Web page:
Flow Like an Artist

I’m lying here in a sensory deprivation tank floating in a dark pool of salty water. There is no light or sound. I’m only mildly aware of my body. The one thing I am aware of at this moment, somewhere between being awake and dreaming, is my mind. And right now my mind is wondering, “What in the hell am I doing here?”

And then I remember. Oh right, Mel.

My friend Melanie Biehle is a Seattle-based artist, photographer, and writer. She’s one of those multi-talented women you want to be like. She’s artistic, genuine, and has a killer sense of humor. Plus, she rocks a Marc Jacobs Boom Boom lip like nobody’s business.

I met Melanie about four years ago at a blogging conference. Each of us had inadvertently entered a toilet paper contest. It’s the type of predicament only a blogger can find themselves in—like taking too many pictures of their “cute” shoes against a backdrop of patterned floors. It was mostly a popularity contest, although we didn’t know it at the time. Whoever won got to interview a famous interior designer. Melanie knew the designer. I didn’t. In the end neither of us was popular enough, but a friendship was formed.

I’m a couple minutes into my float now—float is the New-Agey term for spending time in a sensory deprivation tank—and my mind is racing. Melanie warned me that would happen. She said letting my mind relax would take time but the benefits would be lasting. “I float about once a month and it makes the world slow down. Or maybe it’s that the world is busy around me, but I don’t feel busy.” When she said that, with just the tiniest hint of a Southern accent, I thought, “Yes, I totally need to try it.”

I’d probably try anything that Melanie suggested. She has a fierceness I strive to imitate.

When I make art, I can be completely present.

Growing up in a small rural town in Louisiana, Melanie fell in love with art at an early age. She created art installations in her room, hanging Diet Coke cans from the ceiling and covering the wall in Esprit ads and a provocative poster of Prince. Her mom had her take down the Prince poster. The rest stayed. Her parents were supportive but encouraged her to pursue something that would support her, like teaching. A career in art never entered the picture.

But still she loved type, design, color. Art inspired her, but didn’t help her fit in. “My joke was that my real parents were driving through in their VW bus on their way cross country and the babies got switched.”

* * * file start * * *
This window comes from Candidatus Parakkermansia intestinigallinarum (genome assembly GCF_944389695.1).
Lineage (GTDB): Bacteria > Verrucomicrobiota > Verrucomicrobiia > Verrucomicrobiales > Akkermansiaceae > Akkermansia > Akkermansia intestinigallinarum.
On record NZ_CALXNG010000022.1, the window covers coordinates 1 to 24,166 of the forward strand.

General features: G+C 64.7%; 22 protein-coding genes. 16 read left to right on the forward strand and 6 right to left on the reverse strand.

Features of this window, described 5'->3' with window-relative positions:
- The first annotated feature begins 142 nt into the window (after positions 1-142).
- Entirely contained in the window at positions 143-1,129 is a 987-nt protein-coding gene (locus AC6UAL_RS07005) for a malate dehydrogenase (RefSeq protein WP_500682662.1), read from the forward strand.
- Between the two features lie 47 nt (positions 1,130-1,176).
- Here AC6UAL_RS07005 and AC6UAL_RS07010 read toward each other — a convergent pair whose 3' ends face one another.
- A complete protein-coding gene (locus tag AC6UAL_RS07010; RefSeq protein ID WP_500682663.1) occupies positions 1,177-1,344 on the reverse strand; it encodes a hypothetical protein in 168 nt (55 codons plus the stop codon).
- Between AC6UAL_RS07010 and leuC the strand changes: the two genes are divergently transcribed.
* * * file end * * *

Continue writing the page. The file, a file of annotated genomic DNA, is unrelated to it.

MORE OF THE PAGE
At 19, Melanie found her tribe when she fell in with a small crowd of art-loving kids. They’d trade thoughts on music and talk about artists they loved. She says, in a sense “they rescued me.” They all had big dreams and eyes set beyond the horizon. Melanie had her sights set all the way on the West Coast. At 20, she and a friend made a pact to move to Seattle because “that’s where everything was happening.”

After college she moved around from Seattle to Atlanta to Los Angeles to Seattle again. Each city marked a new chapter in her life. “I’ve spent a lot of time between living in big cities and the middle of nowhere.”

As I lie in the dark feeling weightless I think about the chapters in our lives. Where does one end and the next begin? A divorce. A death. A layoff. How does anyone recover? It takes a bold move to get out of bed and believe in the next day.

Boldness and color are Melanie’s trademarks. She wears them well. Her hair is dark; her lips bright fuchsia. When I ask about her art, she smiles and says, “I love putting different color combinations together. It’s not an intellectual thing, it’s more about what attracts me visually.” There’s an easiness about her as she says it. It just flows right out of her.

We set a date to talk about our plans for the future. We’re both in transition. We’re flowing from one thing to another. So much of life is like that. While she’s continuing to make fine art, she’s also starting to license her work. So many of her prints and patterns lend themselves to it. I tell her I can see them on fabric. She can too.


I share my plans and fears with her. Melanie listens and tells me about her own experiences with rejection. Coming from someone who is so accomplished and so talented, it makes me feel lighter.

Neither of us knows for certain what the future holds, but for Melanie it always comes back to this, “When I make art, I can be completely present. It’s one of those flow moments.” And I see it in her work. The colors and shapes feel right.

The tank’s filtration system has kicked on signaling the end of my floating session. I emerge from the darkness and take a moment. I can’t tell if the world has slowed down any, but I do know this—I know exactly what I’m doing here.

Thank you, Mel.